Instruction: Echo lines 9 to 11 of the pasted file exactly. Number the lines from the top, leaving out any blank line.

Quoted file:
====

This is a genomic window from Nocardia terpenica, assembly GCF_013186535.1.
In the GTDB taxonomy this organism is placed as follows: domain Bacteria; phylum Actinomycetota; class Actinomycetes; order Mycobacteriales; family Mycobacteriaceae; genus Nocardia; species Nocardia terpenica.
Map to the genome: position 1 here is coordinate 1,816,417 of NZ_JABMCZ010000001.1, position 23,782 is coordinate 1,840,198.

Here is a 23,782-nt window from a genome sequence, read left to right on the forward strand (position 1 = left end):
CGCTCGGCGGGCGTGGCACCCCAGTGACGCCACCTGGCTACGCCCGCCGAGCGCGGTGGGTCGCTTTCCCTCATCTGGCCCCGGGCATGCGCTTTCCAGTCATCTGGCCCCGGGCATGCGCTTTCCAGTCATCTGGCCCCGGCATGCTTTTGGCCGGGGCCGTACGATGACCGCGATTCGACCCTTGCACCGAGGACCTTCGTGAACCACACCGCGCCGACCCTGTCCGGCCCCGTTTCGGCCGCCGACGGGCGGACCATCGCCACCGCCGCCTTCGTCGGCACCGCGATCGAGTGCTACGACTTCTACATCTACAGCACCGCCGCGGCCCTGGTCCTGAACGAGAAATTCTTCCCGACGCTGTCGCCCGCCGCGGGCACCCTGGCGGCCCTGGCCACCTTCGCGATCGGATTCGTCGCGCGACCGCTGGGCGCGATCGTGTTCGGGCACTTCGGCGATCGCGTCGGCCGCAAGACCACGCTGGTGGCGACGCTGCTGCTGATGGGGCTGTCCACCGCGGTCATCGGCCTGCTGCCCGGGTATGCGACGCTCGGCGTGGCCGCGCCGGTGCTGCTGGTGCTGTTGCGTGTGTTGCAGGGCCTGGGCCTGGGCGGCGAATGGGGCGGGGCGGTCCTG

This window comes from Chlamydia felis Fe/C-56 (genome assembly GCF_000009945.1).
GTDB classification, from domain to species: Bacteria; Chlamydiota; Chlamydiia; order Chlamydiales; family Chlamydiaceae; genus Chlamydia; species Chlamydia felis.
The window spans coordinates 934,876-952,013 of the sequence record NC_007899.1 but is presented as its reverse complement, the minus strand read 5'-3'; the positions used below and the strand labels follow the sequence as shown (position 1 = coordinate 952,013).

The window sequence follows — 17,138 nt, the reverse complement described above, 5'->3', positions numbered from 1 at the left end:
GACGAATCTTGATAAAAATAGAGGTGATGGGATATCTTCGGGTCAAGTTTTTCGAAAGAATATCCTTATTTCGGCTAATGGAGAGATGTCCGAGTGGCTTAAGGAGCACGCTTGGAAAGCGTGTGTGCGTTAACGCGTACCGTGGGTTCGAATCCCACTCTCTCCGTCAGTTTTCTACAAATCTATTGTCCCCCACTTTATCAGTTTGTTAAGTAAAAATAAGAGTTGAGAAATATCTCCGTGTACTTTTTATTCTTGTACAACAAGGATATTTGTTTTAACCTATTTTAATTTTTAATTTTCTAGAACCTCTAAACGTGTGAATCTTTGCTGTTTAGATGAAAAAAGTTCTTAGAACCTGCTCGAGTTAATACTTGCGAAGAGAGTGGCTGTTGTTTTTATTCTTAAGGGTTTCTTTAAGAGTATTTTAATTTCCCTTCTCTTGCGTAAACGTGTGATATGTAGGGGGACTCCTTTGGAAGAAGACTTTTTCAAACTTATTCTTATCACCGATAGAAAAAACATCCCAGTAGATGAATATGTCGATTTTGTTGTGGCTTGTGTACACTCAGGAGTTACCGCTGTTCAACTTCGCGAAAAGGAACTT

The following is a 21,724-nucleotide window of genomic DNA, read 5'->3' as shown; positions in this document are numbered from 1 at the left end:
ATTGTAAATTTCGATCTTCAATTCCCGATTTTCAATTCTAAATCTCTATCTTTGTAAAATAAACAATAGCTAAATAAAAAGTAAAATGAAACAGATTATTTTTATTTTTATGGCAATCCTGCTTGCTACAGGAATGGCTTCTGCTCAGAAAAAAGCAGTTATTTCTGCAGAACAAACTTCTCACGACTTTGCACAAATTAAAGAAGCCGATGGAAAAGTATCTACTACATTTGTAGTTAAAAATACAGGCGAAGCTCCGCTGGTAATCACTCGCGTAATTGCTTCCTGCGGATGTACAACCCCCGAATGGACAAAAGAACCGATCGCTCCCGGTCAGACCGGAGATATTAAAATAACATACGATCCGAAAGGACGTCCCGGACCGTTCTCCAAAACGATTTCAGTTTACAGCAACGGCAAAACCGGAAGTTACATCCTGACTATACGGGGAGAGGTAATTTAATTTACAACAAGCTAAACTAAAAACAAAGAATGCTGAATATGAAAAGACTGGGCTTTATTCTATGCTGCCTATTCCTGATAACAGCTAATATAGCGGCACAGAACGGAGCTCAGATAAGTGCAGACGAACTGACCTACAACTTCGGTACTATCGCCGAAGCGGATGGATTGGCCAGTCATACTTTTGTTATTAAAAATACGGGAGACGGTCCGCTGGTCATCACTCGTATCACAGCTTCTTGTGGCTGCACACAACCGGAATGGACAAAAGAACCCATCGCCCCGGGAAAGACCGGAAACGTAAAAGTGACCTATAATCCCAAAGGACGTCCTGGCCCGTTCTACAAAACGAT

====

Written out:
The window sequence follows — 17,138 nt, the reverse complement described above, 5'->3', positions numbered from 1 at the left end:
GACGAATCTTGATAAAAATAGAGGTGATGGGATATCTTCGGGTCAAGTTTTTCGAAAGAATATCCTTATTTCGGCTAATGGAGAGATGTCCGAGTGGCTTAAGGAGCACGCTTGGAAAGCGTGTGTGCGTTAACGCGTACCGTGGGTTCGAATCCCACTCTCTCCGTCAGTTTTCTACAAATCTATTGTCCCCCACTTTATCAGTTTGTTAAGTAAAAATAAGAGTTGAGAAATATCTCCGTGTACTTTTTATTCTTGTACAACAAGGATATTTGTTTTAACCTATTTTAATTTTTAATTTTCTAGAACCTCTAAACGTGTGAATCTTTGCTGTTTAGATGAAAAAAGTTCTTAGAACCTGCTCGAGTTAATACTTGCGAAGAGAGTGGCTGTTGTTTTTATTCTTAAGGGTTTCTTTAAGAGTATTTTAATTTCCCTTCTCTTGCGTAAACGTGTGATATGTAGGGGGACTCCTTTGGAAGAAGACTTTTTCAAACTTATTCTTATCACCGATAGAAAAAACATCCCAGTAGATGAATATGTCGATTTTGTTGTGGCTTGTGTACACTCAGGAGTTACCGCTGTTCAACTTCGCGAAAAGGAACTT

The following is a 21,724-nucleotide window of genomic DNA, read 5'->3' as shown; positions in this document are numbered from 1 at the left end: